Experts See Shortfall in Cybersecurity Research
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Cybersecurity experts warned a Senate panel today that the nation is ill-prepared to deal with emerging threats to the nation's digital infrastructure, advising Congress to elevate information security to the highest priority and promote education in the field.
"The simplest way to state this is the nation is under attack," said Eugene Spafford, a professor and security researcher at Purdue University. "It is a hostile attack, it is a continuing attack, and it has been going on for years, and we have been ignoring it."
The witnesses told the Senate Commerce Committee that cyber attacks against government and financial systems are pervasive, and ultimately threaten to hobble the nation's economic infrastructure.
In December, Lewis' group released an influential report outlining several recommendations for the new administration in combating cyber threats. Chief among them were the consolidation of the federal agencies dealing with cybersecurity and a greater investment in research in the field.
President Obama, who in his campaign pledged to create the position of cyber adviser to oversee and coordinate government information security, recently commissioned a sweeping review of the various agencies' efforts to fend off digital attacks.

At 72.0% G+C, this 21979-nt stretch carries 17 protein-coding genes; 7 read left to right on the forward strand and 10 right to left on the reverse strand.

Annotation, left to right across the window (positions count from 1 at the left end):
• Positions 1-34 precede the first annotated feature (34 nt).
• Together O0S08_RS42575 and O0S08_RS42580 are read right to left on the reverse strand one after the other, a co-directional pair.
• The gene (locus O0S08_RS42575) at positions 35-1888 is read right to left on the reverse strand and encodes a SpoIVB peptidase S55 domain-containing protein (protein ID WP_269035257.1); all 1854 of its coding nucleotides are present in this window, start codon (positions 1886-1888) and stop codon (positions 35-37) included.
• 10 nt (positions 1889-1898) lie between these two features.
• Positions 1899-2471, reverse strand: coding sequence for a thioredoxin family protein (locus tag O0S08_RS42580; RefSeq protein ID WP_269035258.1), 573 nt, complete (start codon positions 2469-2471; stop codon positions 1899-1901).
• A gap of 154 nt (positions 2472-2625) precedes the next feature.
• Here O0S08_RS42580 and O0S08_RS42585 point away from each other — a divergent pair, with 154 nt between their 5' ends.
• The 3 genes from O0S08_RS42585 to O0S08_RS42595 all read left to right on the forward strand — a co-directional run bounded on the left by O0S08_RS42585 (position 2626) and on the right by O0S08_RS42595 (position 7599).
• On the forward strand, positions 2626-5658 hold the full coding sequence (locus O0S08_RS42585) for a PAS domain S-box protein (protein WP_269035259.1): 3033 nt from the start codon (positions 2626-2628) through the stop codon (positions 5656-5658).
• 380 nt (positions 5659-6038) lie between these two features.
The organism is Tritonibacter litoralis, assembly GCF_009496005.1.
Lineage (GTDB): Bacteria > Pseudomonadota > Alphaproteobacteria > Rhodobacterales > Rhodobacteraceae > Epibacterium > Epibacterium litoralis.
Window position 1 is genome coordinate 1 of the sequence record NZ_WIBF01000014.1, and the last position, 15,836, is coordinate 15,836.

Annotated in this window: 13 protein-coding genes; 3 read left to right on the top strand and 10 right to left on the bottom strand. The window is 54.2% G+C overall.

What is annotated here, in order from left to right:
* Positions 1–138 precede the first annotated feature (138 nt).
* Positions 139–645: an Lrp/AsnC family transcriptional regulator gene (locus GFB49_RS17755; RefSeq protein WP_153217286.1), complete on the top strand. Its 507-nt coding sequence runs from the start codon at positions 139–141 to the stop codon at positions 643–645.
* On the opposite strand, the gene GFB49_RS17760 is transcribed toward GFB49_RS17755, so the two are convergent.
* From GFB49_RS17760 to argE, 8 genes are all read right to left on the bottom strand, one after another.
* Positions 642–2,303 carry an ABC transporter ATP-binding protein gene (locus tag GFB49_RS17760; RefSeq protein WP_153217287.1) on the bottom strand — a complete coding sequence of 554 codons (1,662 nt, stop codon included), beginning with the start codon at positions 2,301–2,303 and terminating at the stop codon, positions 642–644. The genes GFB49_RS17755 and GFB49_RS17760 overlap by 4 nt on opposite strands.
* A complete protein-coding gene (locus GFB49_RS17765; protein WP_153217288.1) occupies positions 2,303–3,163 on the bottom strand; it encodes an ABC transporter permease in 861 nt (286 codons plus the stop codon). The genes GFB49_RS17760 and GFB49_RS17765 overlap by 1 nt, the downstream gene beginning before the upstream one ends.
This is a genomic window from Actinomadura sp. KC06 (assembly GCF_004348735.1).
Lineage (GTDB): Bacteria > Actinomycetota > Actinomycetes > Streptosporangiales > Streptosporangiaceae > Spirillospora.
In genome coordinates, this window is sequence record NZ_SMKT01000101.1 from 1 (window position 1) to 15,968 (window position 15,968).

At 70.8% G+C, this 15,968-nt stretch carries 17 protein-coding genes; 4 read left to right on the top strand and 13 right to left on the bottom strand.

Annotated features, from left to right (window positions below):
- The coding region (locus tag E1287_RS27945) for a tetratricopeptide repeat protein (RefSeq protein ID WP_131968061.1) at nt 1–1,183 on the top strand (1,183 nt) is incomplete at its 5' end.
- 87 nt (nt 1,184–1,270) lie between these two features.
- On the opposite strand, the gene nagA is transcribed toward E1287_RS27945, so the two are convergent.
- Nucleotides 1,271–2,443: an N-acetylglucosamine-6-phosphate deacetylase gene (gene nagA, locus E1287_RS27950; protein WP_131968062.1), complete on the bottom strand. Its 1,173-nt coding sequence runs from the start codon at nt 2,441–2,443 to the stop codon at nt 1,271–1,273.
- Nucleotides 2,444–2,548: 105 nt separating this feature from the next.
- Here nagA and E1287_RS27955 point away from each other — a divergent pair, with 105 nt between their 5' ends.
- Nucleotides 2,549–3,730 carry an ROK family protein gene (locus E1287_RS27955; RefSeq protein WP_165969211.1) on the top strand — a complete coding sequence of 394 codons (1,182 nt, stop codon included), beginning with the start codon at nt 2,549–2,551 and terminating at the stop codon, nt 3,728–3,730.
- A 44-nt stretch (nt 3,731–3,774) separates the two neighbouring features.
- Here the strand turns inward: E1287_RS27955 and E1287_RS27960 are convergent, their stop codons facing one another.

Committee Chairman John Rockefeller, D-W.V., said he was encouraged by the president's focus on cybersecurity, but cautioned that time is of the essence as computers are increasingly used to manage the nation's infrastructure.
"We cannot do this soon enough," Rockefeller said. "We need a coordinated public-private response. Currently this does not exist."
Rockefeller said he was deeply concerned with the potential for terrorists to "get into the mind" of Americans through attacks on systems like the electrical grid and online medical records, both areas where the government is investing billions of dollars in economic stimulus money.
One of the key challenges lies in law enforcement, as cyber threats defy traditional jurisdictional boundaries. The government faces what Lewis described as "the daunting task of modernizing legal authorities, many of which were written decades ago."
The witnesses called on the committee to do more to promote fundamental research in information security, particularly at the National Institute of Standards and Technology, a division of the Commerce Department.
A critical flaw in the nation's defenses is a shortage of highly trained security experts. Spafford estimated that each year universities only graduate between 50 and 60 PhDs in fields relating to computer security.
"Of those perhaps 10 to 15 are going to return to their home countries to start businesses to compete against the U.S. because our visa policies won't let them stay," he said. Assuming that private industry siphons off about half of the remainder, Spafford said that that only amounts to around 20 new PhDs entering the university or government system to teach and conduct research in cybersecurity.
"The numbers are way too small," he said. "We are not portraying an image that this is an exciting career path, or one that they can make a living at."
Rockefeller said he is planning to introduce a bill to promote education in cybersecurity at the university level, and promised that today's session would be "the first of several hearings" on the subject.